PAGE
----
With Modern electronic devices cases of interference are less than they used to be but it still happens. Typical cases are HIFI systems whereby you break into them so they either buzz when you’re transmitting or sound like Donald Duck when they pick up your SSB transmission. The cause is usually pick-up on the audio cables that feed the signal in to the Amplifier. Equally speaker cables can be an excellent means of picking up interference. Effectively the cable going to the music amplifier act like a big antenna so the amplifier picks up the RF coming from your transmitter. The same can apply to; computer speakers, play stations and televisions. Almost anything with cables.
This is not the end of the world in terms of amplifiers, all it takes in most cases is to change the speaker cables from flat twin feeder to balanced screened cable and to add clamp on ferrite chokes to all of the cables going in to and out from the Amplifier. Remember when earthing screened cables to speakers, earth them at the Amplifier end only other wise you will not have a screened cable but a very good RF receiving loop wrapped around the speaker cable.
When adding chokes to stop RF breakthrough you need at least six turns of the cable through the choke or you can put six chokes on the cable (see picture below). Just keep adding chokes until it the interference stops, Note: they need to be as close to the Amplifier as possible. You can add six to each cable and then take them off one at a time until you reach the minimum you need to prevent the interference. Please also note that interference can vary from band to band, you may find one band causes no problems but others do. You may also find you need different number of chokes depending on the frequency band. I needed more chokes to stop 80m band interference Than I did to stop 20m band interference.
This is a photograph showing the addition of chokes to an amplifier, untidy but normally this would be hidden behind the amplifier. The cable on the left is the mains power supply, the two grey cables are the screened speaker cables the screen is grounded to the phono input earth post on the back of the amplifier. I placed three on the mains cable, three on each of the speaker cables and 6 on the audio input, two chokes at the sauce end and four at the amplifier end of the cable. The photograph on the right also shows the choked cables that feed in to the back of my computer monitor.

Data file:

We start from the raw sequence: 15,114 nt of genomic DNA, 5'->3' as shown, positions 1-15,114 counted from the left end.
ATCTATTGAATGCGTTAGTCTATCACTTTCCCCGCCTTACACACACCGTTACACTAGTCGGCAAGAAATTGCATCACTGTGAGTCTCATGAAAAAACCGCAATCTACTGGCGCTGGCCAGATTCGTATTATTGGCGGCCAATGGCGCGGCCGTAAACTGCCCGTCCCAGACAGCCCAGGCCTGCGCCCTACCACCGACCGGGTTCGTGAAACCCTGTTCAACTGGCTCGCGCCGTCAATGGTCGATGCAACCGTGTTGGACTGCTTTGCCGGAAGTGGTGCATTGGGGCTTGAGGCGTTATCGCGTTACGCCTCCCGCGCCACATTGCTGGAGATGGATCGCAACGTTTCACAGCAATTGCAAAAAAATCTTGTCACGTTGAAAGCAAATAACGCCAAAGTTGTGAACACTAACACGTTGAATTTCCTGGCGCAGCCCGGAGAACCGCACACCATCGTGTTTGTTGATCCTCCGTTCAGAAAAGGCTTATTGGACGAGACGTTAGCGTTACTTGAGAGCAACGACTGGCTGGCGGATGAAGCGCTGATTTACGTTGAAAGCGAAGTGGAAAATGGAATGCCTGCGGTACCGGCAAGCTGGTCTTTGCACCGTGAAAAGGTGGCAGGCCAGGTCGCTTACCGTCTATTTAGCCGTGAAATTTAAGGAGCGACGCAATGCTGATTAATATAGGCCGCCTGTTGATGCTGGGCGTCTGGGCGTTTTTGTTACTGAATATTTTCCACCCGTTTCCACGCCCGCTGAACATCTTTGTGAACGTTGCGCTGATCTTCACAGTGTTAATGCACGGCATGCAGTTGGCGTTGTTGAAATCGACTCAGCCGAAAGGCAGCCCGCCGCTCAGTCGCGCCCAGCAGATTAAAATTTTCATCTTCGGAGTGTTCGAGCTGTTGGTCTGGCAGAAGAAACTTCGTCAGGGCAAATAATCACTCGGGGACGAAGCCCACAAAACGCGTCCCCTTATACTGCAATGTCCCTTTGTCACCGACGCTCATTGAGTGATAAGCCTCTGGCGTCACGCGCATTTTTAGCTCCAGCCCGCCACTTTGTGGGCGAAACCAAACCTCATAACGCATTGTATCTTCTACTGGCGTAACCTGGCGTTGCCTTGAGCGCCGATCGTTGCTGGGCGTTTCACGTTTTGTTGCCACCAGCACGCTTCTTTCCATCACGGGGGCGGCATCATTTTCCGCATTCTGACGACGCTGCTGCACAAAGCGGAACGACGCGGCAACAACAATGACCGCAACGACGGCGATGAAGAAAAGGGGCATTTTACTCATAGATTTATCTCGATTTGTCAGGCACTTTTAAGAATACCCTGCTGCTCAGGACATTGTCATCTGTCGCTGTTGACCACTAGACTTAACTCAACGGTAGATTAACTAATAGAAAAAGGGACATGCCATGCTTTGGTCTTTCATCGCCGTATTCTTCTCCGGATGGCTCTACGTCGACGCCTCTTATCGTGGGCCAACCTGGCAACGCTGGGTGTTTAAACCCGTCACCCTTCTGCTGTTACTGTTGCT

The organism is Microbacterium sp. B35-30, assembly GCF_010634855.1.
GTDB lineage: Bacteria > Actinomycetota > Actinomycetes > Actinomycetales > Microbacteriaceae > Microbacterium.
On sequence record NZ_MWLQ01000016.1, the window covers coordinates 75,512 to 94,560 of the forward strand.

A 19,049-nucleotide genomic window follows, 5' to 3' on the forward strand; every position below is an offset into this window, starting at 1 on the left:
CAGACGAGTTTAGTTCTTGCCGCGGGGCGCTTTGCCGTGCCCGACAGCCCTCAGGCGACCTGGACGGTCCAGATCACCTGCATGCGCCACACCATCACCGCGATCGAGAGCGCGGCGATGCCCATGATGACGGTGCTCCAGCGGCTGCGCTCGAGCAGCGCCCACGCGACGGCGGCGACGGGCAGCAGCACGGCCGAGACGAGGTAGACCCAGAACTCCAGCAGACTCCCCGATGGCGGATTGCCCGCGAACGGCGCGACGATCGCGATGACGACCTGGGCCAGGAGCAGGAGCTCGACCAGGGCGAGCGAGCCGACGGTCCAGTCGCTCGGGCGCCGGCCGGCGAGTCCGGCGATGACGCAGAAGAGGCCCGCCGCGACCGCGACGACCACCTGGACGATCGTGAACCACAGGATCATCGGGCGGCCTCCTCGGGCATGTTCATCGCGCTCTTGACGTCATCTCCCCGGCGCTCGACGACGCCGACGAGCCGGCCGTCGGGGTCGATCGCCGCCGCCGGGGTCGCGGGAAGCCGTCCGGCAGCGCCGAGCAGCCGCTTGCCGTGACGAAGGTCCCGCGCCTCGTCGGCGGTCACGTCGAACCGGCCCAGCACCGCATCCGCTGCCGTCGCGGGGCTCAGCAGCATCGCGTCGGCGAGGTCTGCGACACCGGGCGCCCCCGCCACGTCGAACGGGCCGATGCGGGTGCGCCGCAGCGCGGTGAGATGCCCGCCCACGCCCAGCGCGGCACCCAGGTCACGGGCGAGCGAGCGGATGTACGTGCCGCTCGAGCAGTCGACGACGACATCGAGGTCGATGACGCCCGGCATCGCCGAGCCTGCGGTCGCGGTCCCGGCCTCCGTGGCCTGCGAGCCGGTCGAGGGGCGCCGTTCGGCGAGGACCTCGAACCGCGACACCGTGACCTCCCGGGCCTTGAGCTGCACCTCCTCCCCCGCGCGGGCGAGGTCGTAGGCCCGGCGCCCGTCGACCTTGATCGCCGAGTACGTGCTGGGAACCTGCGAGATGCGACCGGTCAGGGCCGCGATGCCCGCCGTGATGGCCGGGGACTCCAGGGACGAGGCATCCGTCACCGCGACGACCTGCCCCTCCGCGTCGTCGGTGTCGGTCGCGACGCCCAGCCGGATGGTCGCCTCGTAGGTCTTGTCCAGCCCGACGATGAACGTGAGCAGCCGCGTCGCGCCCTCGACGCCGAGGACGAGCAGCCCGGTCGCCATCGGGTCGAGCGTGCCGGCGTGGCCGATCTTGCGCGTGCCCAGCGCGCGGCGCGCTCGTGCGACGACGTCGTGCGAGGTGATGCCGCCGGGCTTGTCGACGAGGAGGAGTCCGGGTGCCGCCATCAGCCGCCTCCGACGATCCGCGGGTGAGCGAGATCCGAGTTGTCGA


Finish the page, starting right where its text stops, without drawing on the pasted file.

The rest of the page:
I operate with antennas in my loft space so I have placed chokes on all of telephone, television, alarm and power cable that pass through the loft. I have also added coaxial chokes to my transmitting antennas but I will cover this in another document.
Since doing this to my amplifier I can operate full power on all bands and have no more issues. Before it used to sound like a car horn every time I transmitted, even at low power.
Ferrite chokes are available mail order on the Internet from many suppliers in many different sizes. Remember to pick a size that you can get a number of turns of cable in or use a minimum of six chokes for larger diameter cables.
The approach I used here with the amplifier can be used on all cables going in to any devices you are causing issues with. Also the same applies if it is noise that is caused by a device. I fixed my USB hard drive power supply issue by adding two ring chokes and winding the very small diameter cable through it about ten times stopped this interfering with the HF radio.
I hope you have found this article useful and have years of fun in Amateur radio.